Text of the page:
Almost exactly one year ago, we had our first encounter with Psyko Audio Labs' unique approach to surround-sound headsets. We rarely cover fancy headsets here at TR, but Psyko offered a fresh take on speaker simulation. Rather than relying on software or dedicated silicon to fake a surround-sound environment, the headset came loaded with seven individual speakers and a bunch of waveguides to create a "perfect room" around the listener's head.
The theory behind this so-called PsykoWave technology was intriguing, and it seemed to work well in practice. Compared to virtualization schemes paired with stereo speakers or headphones, the Psyko headset offered superior positional accuracy. At the same time, however, the headset's sound quality was pretty dismal. The loss of fidelity was a tough pill to swallow given the $300 suggested retail price.
Psyko appears to have taken our critique to heart, because the company is back with a fresh design sporting new speakers and a lower asking price. Curious to see how the perfect room has been renovated, we sat down with the new Psyko Carbon and had a listen.
Although the Carbon is a new model, the headset relies on the same waveguide technology as Psyko's original design. That bodes well for positional accuracy, which is something that virtualization schemes don't always do well. The problem, according to Psyko CEO James Hildebrandt, is that virtualization algorithms are modeled after specific ear shapes. If your ears don't match the ones used to tune the algorithm, positional audio might sound a little off.
Rather than simulating a surround-sound environment with virtual speakers, Psyko uses the real deal. Five individual speakers covering the front, rear, and center/sub channels are situated in the headband. These speakers are linked to waveguides that channel sound to portals situated at the front and rear of each ear cup. The geometry of these waveguides hasn't changed for the Carbon, which also uses the same 30-mm speakers as Psyko's original headset.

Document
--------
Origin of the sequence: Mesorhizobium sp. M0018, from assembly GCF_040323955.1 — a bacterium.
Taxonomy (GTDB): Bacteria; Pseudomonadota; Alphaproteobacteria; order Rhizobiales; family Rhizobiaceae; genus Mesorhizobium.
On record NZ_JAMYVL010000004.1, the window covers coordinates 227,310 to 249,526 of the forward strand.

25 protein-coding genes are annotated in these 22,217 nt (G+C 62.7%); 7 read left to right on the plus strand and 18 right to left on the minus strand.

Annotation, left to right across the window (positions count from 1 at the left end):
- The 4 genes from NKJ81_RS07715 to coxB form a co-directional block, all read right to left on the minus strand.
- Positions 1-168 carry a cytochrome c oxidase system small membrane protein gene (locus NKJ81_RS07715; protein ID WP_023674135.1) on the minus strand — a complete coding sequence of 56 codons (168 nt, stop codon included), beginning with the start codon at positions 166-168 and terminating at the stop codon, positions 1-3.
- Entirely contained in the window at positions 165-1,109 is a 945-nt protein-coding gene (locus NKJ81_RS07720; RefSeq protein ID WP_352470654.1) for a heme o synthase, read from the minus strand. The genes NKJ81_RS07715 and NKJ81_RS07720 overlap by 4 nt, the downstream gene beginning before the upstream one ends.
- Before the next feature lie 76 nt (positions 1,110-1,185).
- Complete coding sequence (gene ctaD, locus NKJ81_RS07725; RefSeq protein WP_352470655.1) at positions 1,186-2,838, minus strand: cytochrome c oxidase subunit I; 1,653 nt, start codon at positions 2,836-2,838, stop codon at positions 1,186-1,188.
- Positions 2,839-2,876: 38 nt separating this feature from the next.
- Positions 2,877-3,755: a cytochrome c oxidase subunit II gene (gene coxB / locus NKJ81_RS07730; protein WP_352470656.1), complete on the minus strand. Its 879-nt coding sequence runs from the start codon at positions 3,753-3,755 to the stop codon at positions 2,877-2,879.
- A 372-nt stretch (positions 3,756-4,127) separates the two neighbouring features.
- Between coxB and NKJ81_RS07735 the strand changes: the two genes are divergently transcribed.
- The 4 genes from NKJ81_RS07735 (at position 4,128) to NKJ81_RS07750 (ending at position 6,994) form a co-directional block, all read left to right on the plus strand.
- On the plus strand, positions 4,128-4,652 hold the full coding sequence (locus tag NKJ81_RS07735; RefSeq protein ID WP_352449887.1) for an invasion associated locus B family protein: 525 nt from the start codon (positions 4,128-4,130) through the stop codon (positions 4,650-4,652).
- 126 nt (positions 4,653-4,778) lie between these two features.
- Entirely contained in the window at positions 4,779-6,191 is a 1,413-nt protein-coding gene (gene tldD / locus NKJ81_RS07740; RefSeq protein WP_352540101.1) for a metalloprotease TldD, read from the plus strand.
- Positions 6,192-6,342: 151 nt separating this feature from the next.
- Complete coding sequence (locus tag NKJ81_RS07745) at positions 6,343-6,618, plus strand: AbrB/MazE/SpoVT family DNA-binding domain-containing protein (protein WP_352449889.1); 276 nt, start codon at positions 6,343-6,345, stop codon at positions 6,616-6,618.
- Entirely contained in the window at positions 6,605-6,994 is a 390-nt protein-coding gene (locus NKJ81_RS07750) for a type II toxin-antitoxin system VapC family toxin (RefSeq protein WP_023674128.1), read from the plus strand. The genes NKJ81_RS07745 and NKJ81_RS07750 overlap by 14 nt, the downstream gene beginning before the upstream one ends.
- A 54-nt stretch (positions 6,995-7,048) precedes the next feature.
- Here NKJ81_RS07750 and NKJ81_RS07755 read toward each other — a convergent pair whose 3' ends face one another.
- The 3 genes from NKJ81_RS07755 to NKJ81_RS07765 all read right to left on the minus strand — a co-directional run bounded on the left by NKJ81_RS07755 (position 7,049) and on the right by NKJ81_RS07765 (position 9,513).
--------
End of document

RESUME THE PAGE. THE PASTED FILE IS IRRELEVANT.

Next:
Given the marginal fidelity of the old model, it's a little disconcerting that the main speakers haven't been upgraded. Psyko says it tested "a ton" of different speaker configurations before settling on the final setup for the Carbon, which does have new subwoofers in each ear. The subwoofers still measure 40 mm in diameter, but they purportedly boast a better frequency response curve than what was used previously. Because humans can't detect direction with low-frequency sounds, there's no need for the subwoofers to be tied to waveguides.
In a sense, the Carbon is a home theater for your head. It's only fitting, then, that the headset comes with its own amplifier. The amp has volume and bass knobs in addition to an array of LEDs that light up based on which speakers are being activated. Thankfully, the light show falls well short of blinding.
Those 3.5-mm audio jacks stemming from the amp plug into your PC's microphone input and front, rear, and center/sub outputs. A matching set of audio connectors hangs off the headset and plugs into the back of the amp. Psyko trumpets the setup's simplicity—there are no drivers to install and no software to configure. All you need to do is tell Windows it's connected to a 5.1-channel speaker setup. Also, make sure you've selected the right input for the Carbon's detachable boom mic.
The plastic waveguides responsible for channeling sound to your ears also serve as the backbone for the headset. As one might expect from an audio device with seven speakers, the Carbon is a little heavy. I didn't notice any neck strain or discomfort after multi-hour gaming sessions, though. The heavily padded band might make a mess of your hair, but it does a nice job of cushioning the weight of the speakers above. You can also pivot the ear cups and slide them up and down the frame to hone in on the perfect fit for your head.
Cushy headsets are great for comfort, but they can get a little toasty, especially when you're sharing the room with a high-end gaming system in the middle of the summer. Fortunately, a vent is incorporated into each of the Carbon's ear cups. Just be sure to close the vents if you want your wife, girlfriend, or mother to believe that you really didn't hear her calling you for dinner.
If you've been playing close attention thus far, you'll have noticed a number of little scuff marks on the Carbon and its amp. Psyko coats the Carbon's plastic parts with a new rubberized paint that might not be as durable as it feels to the touch. The company says production units should be pristine, though.
Scuffs aside, I quite like the flat-black finish. The matte black provides an appropriately stealthy contrast to the darker upholstery and red accents. Black also permeates the cabling, which is nicely sheathed and offers plenty of length.
Enough about how the headset looks, though. Let's see how they sound...
|Gigabyte's Z170X-Gaming G1 motherboard reviewed||9|
|Star Wars Battlefront video review||37|
|Club 3D active adapters convert DisplayPort 1.2 to HDMI 2.0||22|
|Phanteks' Power Splitter lets two systems run on one PSU||44|
|Just Cause 3 system requirements won't blow up your wallet||27|
|Biostar's GeForce Gaming GTX 950 glows a fiery red||23|
|Asus updates Zenbook UX305 with a Skylake Core M CPU||62|
|Shuttle XPC Nano's svelte body is clad in black and gold||20|
|AMD ends driver support for non-GCN Radeon cards||87|
|This is the answer to SSK's question on the Firefox news post.||+33|